DIY - Turn an old door into a Mosaic tile table
This project rates as a 5 on the DIYer scale. Yet it will rate a 10 with your guest.
Mosaic tables are great for outdoors (patios , porch and yards), they even look great in a rustic decorated room.
Here is how to make your own:
If you have an old wood door around, great. If not some thrift stores come by them at times, so ask around.
For legs, I would once again recommend thrift stores. A table with nice legs and a damaged top won't break the bank.
For a list of supplies you will need, visit my links page http://thediyer.vpweb.com/links
Now for the prep work:
1- Remove the legs from the table. Using a sanding sponge, sand off the varnish (if it has).
2- Remove all hardware from the wood door Fill any holes from knobs and locks with wood filler.
Note that the first filling will probably crack, You may need to do 2 or 3 fill to remove all cracks.
3- Sand the wood door to remove the farnish (including the panels where you will be tiling) and sand the wood filler till it is smooth.
Setting up your legs:
There are a few ways to secure the legs to the eable. The easiest is to make a square frame out of 1x3's.
The frame should allow the door to han over 1 inch on all sides. With your legs on the inside corners of the frame, screw them in from the outside of the frame.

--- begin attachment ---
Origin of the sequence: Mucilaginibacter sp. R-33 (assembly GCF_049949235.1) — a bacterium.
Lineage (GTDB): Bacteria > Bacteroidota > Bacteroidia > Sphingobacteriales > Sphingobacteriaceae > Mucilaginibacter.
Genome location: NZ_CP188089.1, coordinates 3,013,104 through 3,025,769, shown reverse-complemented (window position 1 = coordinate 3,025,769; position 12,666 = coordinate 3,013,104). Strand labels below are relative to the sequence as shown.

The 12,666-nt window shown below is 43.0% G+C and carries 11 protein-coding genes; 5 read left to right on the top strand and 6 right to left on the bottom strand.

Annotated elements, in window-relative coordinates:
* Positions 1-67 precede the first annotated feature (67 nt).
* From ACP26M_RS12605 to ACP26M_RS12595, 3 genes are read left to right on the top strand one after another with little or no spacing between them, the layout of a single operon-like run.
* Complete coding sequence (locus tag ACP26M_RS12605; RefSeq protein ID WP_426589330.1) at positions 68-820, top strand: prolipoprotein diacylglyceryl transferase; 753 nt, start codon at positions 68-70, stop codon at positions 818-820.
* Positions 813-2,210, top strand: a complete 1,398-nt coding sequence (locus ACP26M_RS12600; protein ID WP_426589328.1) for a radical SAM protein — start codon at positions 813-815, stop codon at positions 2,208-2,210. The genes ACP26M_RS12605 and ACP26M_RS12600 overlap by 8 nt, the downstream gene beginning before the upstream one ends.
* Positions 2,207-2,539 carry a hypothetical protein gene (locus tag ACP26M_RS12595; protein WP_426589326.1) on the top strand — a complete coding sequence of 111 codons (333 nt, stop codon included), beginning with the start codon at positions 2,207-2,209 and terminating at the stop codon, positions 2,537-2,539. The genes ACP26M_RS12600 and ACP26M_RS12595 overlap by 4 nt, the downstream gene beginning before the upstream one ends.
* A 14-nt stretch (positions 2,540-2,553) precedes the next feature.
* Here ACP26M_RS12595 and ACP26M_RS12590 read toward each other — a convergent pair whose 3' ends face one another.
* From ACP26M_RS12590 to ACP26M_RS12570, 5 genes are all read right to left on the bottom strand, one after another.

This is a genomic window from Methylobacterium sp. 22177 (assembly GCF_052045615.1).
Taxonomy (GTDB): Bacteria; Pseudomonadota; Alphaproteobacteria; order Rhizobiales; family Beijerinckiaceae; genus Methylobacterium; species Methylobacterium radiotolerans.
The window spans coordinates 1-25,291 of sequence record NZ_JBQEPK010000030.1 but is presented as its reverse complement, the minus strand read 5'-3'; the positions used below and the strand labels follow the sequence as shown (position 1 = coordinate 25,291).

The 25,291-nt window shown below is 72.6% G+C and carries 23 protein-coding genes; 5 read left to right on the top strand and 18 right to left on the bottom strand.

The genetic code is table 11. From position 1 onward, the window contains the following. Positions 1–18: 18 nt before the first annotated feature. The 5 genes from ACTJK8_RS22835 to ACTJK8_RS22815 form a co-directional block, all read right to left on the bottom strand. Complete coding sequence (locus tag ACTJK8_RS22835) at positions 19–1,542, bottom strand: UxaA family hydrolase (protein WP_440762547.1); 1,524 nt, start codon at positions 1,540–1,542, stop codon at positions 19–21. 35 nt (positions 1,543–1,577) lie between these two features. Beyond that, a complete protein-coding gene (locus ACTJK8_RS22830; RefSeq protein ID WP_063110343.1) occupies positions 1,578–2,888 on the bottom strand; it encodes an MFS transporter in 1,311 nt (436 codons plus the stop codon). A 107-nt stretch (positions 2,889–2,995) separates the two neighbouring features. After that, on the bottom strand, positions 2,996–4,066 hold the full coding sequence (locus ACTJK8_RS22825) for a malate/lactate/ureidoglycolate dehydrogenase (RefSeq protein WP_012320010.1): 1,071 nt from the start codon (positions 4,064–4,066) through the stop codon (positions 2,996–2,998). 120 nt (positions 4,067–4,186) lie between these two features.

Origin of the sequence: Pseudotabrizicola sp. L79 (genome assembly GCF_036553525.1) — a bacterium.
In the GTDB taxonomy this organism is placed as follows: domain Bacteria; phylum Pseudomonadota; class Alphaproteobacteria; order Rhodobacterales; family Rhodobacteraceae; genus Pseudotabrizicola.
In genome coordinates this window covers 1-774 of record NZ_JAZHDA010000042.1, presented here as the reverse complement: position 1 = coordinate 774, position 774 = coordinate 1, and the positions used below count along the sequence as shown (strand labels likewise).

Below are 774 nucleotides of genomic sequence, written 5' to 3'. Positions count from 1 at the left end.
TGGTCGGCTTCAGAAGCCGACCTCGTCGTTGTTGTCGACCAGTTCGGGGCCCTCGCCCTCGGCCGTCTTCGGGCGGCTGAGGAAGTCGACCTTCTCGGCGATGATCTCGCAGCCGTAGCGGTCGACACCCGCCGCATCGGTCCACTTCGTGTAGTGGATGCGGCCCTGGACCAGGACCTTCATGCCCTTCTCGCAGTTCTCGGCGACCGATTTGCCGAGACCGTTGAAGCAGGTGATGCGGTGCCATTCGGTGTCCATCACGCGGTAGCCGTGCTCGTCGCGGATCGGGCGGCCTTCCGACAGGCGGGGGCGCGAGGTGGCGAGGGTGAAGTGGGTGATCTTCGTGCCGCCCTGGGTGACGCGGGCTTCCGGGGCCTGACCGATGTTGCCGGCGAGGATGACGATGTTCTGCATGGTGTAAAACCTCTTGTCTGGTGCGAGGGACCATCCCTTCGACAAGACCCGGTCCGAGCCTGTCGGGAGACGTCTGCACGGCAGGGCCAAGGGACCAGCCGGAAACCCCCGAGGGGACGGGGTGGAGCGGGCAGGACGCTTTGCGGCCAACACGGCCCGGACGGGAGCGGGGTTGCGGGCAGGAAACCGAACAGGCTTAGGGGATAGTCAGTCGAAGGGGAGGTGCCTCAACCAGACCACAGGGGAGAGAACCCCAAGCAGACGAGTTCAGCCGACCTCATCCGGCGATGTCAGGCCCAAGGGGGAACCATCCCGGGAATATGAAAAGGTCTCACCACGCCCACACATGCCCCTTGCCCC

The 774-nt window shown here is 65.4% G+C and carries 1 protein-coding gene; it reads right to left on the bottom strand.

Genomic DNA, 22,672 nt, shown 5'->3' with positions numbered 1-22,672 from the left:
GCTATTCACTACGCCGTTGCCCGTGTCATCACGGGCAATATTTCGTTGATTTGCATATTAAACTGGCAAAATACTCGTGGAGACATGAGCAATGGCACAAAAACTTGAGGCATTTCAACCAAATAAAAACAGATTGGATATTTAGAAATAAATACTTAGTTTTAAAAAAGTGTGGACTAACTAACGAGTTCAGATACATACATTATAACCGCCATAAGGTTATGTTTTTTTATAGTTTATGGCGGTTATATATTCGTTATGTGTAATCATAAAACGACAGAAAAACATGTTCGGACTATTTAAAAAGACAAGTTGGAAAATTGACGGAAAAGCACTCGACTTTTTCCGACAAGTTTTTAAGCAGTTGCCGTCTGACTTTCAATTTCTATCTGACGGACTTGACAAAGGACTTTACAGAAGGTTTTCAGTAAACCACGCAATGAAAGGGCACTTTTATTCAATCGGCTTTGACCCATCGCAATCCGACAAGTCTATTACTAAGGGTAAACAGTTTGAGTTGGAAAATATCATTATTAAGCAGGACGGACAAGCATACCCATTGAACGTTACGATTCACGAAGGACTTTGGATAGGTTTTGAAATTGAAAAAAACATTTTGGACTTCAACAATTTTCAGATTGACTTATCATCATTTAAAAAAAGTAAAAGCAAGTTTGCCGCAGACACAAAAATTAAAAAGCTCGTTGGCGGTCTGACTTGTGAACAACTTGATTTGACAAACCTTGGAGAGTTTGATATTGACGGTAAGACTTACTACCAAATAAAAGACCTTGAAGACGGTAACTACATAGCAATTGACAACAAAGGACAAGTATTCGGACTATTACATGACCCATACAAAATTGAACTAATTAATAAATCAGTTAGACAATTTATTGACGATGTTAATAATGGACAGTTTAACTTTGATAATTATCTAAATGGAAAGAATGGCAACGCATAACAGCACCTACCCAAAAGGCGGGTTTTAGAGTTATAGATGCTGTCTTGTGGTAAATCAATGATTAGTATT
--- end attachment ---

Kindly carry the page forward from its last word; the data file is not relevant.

Securing your top:
Plase your door on the legs (and frame) and run a screw in to each leg from the top, countersinking the screw.
Fill over the screw head with a little wood filler and sand as needed.
Stain/Paint your table:
If you chose to stain or paint your table, you will need to do it before tiling.
Wen staining or painting your table, use caution to get as little as possible in the area you will be tiling.
Before you can tile your table, you will need to create a design.
This is easiest accomplished by drawing your designs in the panels of the door with a marker.
You may want to mark what colors you're thinking of for each area.
Time for Tile:
Before you can put the tile on the door, you will need to cut it to sizes.
For bigger pieces you can use a dry tile cutter. For smaller pieces you will need to use a tile nipper. Be sure to wear safety glasses.
As you nip/cut your pieces lay them in place on your design till you have a look that you're happy with.
Pick up a piece, place a touch of tile grout/adhesive on the back and replace it. Repeat till all pieces are glued and let dry overnight.
Using your tile grout/adhesive, fill the spaces between the tiles and wipe away excess with a damp sponge. Let dry overnight.
Finalize your project with a grout sealer to preserve the life of your new table.
For recommended materials/supplies, visit my links page below.
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With over 30 years experience in the home improvement field, Artie Wallace (owner of Rockaways Handyman) can help you with most of your DIY questions. For more information about Artie Wallace or Rockaways Handyman, visit his website at TheDIYerbyArtieWallace.com, like him on Facebook at Facebook.com/TheDIYer11694, or email your questions to TheDIYerbyArtieWallace@gmail.com.
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